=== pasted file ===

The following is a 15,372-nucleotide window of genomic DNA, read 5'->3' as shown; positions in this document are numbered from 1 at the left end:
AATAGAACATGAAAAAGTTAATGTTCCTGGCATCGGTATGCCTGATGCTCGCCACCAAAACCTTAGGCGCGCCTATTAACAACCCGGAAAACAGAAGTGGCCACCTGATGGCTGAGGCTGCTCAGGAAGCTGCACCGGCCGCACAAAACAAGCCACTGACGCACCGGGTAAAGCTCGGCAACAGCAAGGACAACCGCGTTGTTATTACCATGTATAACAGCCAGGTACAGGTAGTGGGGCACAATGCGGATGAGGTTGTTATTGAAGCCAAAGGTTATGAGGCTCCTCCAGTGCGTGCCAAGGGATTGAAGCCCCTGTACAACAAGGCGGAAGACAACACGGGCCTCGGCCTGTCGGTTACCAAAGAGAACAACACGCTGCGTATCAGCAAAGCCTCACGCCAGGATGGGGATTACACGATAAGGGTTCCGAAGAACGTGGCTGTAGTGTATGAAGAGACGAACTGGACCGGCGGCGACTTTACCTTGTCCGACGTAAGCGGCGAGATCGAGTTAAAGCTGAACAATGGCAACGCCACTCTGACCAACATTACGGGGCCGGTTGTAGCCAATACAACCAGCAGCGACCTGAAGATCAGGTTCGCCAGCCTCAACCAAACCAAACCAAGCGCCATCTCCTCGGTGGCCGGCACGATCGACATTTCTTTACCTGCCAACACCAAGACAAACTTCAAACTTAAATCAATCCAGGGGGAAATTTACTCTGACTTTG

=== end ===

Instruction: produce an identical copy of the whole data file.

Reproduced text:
The following is a 15,372-nucleotide window of genomic DNA, read 5'->3' as shown; positions in this document are numbered from 1 at the left end:
AATAGAACATGAAAAAGTTAATGTTCCTGGCATCGGTATGCCTGATGCTCGCCACCAAAACCTTAGGCGCGCCTATTAACAACCCGGAAAACAGAAGTGGCCACCTGATGGCTGAGGCTGCTCAGGAAGCTGCACCGGCCGCACAAAACAAGCCACTGACGCACCGGGTAAAGCTCGGCAACAGCAAGGACAACCGCGTTGTTATTACCATGTATAACAGCCAGGTACAGGTAGTGGGGCACAATGCGGATGAGGTTGTTATTGAAGCCAAAGGTTATGAGGCTCCTCCAGTGCGTGCCAAGGGATTGAAGCCCCTGTACAACAAGGCGGAAGACAACACGGGCCTCGGCCTGTCGGTTACCAAAGAGAACAACACGCTGCGTATCAGCAAAGCCTCACGCCAGGATGGGGATTACACGATAAGGGTTCCGAAGAACGTGGCTGTAGTGTATGAAGAGACGAACTGGACCGGCGGCGACTTTACCTTGTCCGACGTAAGCGGCGAGATCGAGTTAAAGCTGAACAATGGCAACGCCACTCTGACCAACATTACGGGGCCGGTTGTAGCCAATACAACCAGCAGCGACCTGAAGATCAGGTTCGCCAGCCTCAACCAAACCAAACCAAGCGCCATCTCCTCGGTGGCCGGCACGATCGACATTTCTTTACCTGCCAACACCAAGACAAACTTCAAACTTAAATCAATCCAGGGGGAAATTTACTCTGACTTTG